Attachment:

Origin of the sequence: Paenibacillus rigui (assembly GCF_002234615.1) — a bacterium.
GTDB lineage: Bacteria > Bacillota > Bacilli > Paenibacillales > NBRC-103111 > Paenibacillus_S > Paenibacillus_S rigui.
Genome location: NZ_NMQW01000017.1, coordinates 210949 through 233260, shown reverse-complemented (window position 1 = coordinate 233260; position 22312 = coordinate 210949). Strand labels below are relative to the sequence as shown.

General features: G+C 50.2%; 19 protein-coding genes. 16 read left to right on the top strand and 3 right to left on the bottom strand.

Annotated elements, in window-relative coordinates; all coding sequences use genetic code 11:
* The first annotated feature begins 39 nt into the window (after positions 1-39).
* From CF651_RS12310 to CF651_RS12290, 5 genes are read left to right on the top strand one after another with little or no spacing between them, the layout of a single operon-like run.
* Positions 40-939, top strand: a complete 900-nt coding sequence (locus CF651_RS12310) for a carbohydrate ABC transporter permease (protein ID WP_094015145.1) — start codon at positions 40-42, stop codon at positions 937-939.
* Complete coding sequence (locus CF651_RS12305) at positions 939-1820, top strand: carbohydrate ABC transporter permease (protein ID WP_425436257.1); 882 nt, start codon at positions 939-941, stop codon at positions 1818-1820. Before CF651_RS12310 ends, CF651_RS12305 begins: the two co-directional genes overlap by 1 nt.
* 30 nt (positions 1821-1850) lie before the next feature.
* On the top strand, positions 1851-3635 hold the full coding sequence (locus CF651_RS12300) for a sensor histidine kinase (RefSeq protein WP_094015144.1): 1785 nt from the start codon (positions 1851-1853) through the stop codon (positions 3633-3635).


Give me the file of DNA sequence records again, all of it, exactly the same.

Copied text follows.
Origin of the sequence: Paenibacillus rigui (assembly GCF_002234615.1) — a bacterium.
GTDB lineage: Bacteria > Bacillota > Bacilli > Paenibacillales > NBRC-103111 > Paenibacillus_S > Paenibacillus_S rigui.
Genome location: NZ_NMQW01000017.1, coordinates 210949 through 233260, shown reverse-complemented (window position 1 = coordinate 233260; position 22312 = coordinate 210949). Strand labels below are relative to the sequence as shown.

General features: G+C 50.2%; 19 protein-coding genes. 16 read left to right on the top strand and 3 right to left on the bottom strand.

Annotated elements, in window-relative coordinates; all coding sequences use genetic code 11:
* The first annotated feature begins 39 nt into the window (after positions 1-39).
* From CF651_RS12310 to CF651_RS12290, 5 genes are read left to right on the top strand one after another with little or no spacing between them, the layout of a single operon-like run.
* Positions 40-939, top strand: a complete 900-nt coding sequence (locus CF651_RS12310) for a carbohydrate ABC transporter permease (protein ID WP_094015145.1) — start codon at positions 40-42, stop codon at positions 937-939.
* Complete coding sequence (locus CF651_RS12305) at positions 939-1820, top strand: carbohydrate ABC transporter permease (protein ID WP_425436257.1); 882 nt, start codon at positions 939-941, stop codon at positions 1818-1820. Before CF651_RS12310 ends, CF651_RS12305 begins: the two co-directional genes overlap by 1 nt.
* 30 nt (positions 1821-1850) lie before the next feature.
* On the top strand, positions 1851-3635 hold the full coding sequence (locus CF651_RS12300) for a sensor histidine kinase (RefSeq protein WP_094015144.1): 1785 nt from the start codon (positions 1851-1853) through the stop codon (positions 3633-3635).